“Subnormality” is perhaps one of the most artistically and thematically complex webcomics on the internet and it is about a million miles away from the more traditional-style webcomics that many people (including myself) make.
One thing that sets “Subnormality” apart from many other webcomics is the almost graphic novel-like length of many comic updates. A side-effect of these extended updates is that the webcomic updates a lot less often than most webcomics do.
So, imagine my delight after a six-month wait to see that a new self-contained comic called “I Can Hear You” (possibly NSFW) had been released recently. So, I just had to review it today (hence this extra blog update).
Before I begin this review, I should probably point out that – at the time of writing – your choice of browser may affect how you see the comic. Whilst the entire comic loads perfectly in both Opera and Chrome, I initially viewed it using Firefox (both last night and about two hours before this review goes out). When viewing it in Firefox, 1-2 segments of the comic refused to load. This problem may or may not be rectified by the time this review goes out. But, if you have any problems, use Opera or Chrome to read it.
Likewise, given the size and length of the comic update, expect a slightly longer loading time than you might expect for a webcomic. Plus, like with many “Subnormality” comics, you will have to scroll horizontally as well as vertically when reading this comic update. In fact, to start reading, you have to scroll to right-hand side of the page and then scroll downwards.
This review will also contain MAJOR SPOILERS too.
Anyway, let’s take a look at “I Can Hear You”:
“I Can Hear You” is a sci-fi romance comic that tells the story of an unnamed couple who are caught in the middle of a mysterious apocalyptic event (implied to be an alien invasion or a paranormal event of some kind).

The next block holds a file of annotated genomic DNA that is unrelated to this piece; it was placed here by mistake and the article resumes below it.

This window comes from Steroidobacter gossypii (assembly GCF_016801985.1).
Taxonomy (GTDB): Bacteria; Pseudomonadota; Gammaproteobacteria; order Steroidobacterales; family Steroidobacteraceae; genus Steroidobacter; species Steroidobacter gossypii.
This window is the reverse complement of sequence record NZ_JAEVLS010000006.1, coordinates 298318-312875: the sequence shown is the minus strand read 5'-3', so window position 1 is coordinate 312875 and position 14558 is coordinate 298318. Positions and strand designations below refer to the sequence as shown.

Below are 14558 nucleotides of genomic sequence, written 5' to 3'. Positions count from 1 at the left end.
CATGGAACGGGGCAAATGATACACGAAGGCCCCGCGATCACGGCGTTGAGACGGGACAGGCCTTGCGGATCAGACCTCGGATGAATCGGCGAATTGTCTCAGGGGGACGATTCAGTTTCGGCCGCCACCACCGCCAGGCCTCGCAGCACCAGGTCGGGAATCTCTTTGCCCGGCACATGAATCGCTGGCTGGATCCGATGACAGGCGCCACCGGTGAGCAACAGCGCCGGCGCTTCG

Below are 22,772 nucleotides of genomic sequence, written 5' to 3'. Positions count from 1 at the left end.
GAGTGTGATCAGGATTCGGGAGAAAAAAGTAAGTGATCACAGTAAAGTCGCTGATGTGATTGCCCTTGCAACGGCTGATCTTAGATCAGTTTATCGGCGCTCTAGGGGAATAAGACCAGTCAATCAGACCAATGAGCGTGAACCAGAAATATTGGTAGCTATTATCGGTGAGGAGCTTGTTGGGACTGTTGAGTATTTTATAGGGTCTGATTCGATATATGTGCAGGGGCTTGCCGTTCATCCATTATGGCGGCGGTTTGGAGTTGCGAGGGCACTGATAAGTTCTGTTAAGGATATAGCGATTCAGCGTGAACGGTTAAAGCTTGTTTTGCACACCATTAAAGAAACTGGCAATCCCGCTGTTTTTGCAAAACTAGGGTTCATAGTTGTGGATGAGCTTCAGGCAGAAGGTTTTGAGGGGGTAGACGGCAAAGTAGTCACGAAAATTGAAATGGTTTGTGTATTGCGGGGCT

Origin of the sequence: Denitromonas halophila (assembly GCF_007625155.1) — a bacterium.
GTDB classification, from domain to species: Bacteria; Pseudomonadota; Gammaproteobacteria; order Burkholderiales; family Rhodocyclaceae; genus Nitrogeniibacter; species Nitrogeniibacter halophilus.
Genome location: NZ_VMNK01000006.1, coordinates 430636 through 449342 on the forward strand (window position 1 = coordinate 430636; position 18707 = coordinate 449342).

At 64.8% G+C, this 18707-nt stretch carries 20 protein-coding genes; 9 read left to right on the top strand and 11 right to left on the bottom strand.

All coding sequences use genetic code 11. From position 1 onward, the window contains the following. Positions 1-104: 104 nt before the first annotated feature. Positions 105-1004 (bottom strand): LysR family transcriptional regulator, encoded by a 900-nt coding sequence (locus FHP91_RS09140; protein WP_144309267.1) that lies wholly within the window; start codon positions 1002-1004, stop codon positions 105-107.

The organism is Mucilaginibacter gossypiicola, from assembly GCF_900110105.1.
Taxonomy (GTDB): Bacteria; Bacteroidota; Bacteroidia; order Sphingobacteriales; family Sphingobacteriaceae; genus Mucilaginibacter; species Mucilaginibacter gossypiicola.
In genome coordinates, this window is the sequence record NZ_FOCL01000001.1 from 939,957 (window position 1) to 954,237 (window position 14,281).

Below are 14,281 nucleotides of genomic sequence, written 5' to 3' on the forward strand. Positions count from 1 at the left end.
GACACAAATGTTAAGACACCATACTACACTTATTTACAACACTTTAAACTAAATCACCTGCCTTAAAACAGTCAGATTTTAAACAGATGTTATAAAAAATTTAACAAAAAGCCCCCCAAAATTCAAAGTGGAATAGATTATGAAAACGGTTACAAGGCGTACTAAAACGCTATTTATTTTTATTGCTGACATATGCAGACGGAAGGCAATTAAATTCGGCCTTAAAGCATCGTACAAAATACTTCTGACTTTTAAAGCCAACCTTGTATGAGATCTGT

The comic is narrated by one member of the couple who talks about how they met, how they prepared for the apocalypse and about their life together in an underground bunker. The comic is a bittersweet meditation on love, disasters, the media and life in general.
One of the first things that I will say about “I Can Hear You” is that, in many ways, it is more like a heavily illustrated short story than a traditional comic. Although a few panels contain speech bubbles, most of the narrative comes from text “voice overs” that are placed beside the artwork (and occasional subtitles on a TV screen).
This was a very deliberate formatting choice since one major element of the story is that noise attracts danger. So, for the most part, we only see one character’s silent thoughts. I can’t remember where I heard or read it, but I once remember seeing a piece of writing advice about how large-scale events are often best depicted by focusing on one small-scale part of them. And, this comic update fits into this idea perfectly.
The pacing of this comic is, as you would expect, fairly slow and contemplative. Although the comic gives the reader occasional glimpses of the outside world, a lot of the comic takes place inside both the couple’s makeshift bunker and the narrator’s thoughts. This slow pacing helps to give the comic a slightly more “realistic” atmosphere – but, if you’ve seen or read a lot of things in the horror genre, then it will probably also start to create a nervous sense of suspense too.
Although it isn’t really a horror comic, I found myself on the edge of my seat – nervously waiting for something shocking or horrific to happen near the end of the comic:
Still, when the slightly ambiguous ending of the comic arrives, it is anything but horrific. If anything, it’s hauntingly beautiful and poignantly bittersweet.